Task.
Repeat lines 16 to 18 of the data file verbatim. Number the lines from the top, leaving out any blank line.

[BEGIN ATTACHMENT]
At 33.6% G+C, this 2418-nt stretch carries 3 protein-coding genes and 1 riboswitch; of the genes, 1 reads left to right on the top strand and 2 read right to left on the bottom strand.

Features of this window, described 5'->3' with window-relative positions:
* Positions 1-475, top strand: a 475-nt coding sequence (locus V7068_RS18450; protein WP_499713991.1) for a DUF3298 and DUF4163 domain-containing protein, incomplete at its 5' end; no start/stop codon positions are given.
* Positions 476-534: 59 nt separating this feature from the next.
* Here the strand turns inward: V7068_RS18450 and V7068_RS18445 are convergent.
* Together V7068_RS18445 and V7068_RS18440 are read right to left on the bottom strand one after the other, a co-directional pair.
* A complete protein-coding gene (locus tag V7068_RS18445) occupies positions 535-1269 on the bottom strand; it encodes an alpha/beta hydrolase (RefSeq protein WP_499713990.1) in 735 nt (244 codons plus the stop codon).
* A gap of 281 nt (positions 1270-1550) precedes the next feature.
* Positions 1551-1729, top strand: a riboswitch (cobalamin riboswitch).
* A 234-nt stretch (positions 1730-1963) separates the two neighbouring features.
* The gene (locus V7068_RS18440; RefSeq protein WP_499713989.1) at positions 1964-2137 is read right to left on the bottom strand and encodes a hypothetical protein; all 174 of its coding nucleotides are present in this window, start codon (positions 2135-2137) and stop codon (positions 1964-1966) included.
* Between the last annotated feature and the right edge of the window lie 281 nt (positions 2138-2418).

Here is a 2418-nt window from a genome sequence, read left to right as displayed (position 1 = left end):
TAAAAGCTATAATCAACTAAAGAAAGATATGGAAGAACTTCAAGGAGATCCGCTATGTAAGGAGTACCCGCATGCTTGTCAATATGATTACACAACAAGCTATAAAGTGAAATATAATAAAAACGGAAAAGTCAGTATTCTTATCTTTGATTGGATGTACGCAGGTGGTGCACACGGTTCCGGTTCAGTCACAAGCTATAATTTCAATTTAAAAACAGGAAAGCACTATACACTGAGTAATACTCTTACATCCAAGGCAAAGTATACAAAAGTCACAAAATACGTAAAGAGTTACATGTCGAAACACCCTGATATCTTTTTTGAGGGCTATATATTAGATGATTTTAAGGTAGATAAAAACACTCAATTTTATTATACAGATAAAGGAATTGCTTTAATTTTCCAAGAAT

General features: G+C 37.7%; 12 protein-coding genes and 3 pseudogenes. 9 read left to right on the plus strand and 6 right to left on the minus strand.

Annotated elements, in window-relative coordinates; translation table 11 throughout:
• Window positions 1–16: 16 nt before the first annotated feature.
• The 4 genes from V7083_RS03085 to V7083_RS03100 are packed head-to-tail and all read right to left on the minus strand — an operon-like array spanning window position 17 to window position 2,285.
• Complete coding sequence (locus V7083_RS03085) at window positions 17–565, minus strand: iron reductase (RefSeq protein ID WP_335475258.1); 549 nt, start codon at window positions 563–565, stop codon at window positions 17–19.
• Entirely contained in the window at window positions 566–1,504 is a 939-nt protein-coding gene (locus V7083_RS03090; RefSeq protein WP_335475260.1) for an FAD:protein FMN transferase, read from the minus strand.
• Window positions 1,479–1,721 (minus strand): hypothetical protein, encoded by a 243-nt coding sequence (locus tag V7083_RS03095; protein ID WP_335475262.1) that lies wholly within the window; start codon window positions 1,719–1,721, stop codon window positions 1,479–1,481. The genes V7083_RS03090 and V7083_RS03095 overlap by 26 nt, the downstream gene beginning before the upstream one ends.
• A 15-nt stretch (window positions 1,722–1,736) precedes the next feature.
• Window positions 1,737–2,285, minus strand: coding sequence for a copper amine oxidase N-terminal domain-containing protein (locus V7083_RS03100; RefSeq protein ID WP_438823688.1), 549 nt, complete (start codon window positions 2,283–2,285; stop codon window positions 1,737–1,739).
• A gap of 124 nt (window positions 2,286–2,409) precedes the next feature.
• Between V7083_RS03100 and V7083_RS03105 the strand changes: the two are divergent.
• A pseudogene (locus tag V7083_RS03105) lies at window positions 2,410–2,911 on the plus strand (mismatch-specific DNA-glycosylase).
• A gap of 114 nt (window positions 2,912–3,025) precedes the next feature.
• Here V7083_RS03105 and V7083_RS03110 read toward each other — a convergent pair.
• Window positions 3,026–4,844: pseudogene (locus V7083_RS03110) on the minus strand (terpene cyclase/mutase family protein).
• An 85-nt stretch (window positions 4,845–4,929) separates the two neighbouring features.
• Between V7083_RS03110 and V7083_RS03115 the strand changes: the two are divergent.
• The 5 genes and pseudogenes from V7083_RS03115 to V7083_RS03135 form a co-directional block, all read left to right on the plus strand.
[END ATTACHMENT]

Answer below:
Annotated elements, in window-relative coordinates; translation table 11 throughout:
• Window positions 1–16: 16 nt before the first annotated feature.
• The 4 genes from V7083_RS03085 to V7083_RS03100 are packed head-to-tail and all read right to left on the minus strand — an operon-like array spanning window position 17 to window position 2,285.